Make blue-tongue lizards welcome in your backyard.
Make blue-tongue lizards welcome in your backyard. Contributed

Scaly friends need our help

WITH young blue-tongue lizards at their most vulnerable, now is the time to be a backyard buddy.

Blue-tongue babies are now old enough to be out and about, foraging for themselves, but it is the riskiest time in a blue-tongue lizard's life.

They have not yet developed plates under their scales, making them easy prey.

Foundation for National Parks and Wildlife chief executive Steve Corbett said centralian blue-tongues, shinglebacks and eastern blue-tongues lived in Queensland.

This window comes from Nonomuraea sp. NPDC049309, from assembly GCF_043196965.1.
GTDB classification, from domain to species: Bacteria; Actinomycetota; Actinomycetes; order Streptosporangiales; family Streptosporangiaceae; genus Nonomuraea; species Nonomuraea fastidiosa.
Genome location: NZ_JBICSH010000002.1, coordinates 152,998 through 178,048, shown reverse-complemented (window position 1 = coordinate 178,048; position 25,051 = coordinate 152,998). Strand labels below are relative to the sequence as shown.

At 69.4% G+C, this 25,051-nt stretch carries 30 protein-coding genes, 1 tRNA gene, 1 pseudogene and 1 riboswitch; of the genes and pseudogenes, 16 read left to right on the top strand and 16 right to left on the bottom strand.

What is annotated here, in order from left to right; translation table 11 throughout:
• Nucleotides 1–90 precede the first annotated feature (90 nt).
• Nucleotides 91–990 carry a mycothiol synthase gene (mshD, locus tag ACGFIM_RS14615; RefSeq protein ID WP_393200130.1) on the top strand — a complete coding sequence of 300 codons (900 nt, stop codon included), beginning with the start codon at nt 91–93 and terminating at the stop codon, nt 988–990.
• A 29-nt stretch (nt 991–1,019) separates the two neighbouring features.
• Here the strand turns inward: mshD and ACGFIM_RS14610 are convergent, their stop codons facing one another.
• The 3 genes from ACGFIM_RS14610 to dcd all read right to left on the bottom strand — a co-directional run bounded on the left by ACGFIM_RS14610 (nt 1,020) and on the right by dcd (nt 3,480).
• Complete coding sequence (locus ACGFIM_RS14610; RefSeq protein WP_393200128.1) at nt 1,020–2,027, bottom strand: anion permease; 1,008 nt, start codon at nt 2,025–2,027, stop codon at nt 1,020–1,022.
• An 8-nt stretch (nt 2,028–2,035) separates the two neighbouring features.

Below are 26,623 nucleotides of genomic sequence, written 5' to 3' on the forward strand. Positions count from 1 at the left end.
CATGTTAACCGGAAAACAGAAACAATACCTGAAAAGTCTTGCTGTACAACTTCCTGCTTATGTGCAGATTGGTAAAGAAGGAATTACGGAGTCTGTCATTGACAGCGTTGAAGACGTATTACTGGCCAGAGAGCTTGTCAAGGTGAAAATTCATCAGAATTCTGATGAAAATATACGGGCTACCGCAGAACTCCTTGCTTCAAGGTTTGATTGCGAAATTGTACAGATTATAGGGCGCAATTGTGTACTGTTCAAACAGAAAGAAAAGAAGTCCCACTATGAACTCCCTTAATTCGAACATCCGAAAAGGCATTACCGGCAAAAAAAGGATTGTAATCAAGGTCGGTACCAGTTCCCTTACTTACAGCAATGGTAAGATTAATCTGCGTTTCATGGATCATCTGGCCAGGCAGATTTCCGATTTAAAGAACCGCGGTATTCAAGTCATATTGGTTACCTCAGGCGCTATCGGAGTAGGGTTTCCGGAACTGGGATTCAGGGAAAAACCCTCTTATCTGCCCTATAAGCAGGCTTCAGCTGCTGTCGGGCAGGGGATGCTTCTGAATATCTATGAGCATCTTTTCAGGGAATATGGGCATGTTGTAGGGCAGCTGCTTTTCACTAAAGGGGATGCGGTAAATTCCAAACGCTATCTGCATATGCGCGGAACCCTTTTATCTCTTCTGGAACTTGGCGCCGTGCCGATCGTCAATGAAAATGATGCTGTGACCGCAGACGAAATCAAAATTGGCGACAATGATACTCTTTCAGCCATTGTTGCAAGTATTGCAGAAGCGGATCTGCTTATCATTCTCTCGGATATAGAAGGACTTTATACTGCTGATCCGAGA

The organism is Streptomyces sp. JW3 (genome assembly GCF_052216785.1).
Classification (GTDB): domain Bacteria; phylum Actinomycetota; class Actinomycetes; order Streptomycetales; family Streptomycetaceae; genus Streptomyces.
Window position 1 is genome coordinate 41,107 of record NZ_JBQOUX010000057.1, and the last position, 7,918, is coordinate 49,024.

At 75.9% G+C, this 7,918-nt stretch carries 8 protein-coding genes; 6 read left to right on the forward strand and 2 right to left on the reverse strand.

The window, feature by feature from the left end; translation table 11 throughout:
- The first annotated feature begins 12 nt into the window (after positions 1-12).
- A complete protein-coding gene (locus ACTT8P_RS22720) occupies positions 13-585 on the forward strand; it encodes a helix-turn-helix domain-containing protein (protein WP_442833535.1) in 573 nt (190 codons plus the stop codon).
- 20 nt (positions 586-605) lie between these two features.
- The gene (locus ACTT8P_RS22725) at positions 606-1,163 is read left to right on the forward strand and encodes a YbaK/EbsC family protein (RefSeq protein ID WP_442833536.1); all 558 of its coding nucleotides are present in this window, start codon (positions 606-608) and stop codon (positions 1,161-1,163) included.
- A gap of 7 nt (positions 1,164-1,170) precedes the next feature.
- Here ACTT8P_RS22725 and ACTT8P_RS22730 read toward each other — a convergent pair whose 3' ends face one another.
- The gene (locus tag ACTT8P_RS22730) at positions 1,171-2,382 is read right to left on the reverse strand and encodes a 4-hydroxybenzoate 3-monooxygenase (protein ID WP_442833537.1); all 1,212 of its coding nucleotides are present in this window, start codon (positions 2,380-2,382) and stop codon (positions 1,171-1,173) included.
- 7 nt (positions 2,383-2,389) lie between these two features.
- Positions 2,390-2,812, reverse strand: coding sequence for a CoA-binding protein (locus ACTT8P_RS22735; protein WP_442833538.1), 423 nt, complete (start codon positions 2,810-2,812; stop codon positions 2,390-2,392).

"Eastern blue-tongues can have up to 25 young at a time, but most won't survive to adulthood because of predation," he said. "By making gardens a safer places for blue-tongues, we can help increase their populations in the wild."

Although they can look tough, Mr Corbett said blue-tongue lizards were good at bluffing.

"They aren't dangerous but when threatened they will flatten themselves out to look big, will open their bright pink mouth to show their vibrant blue tongue and will hiss loudly."


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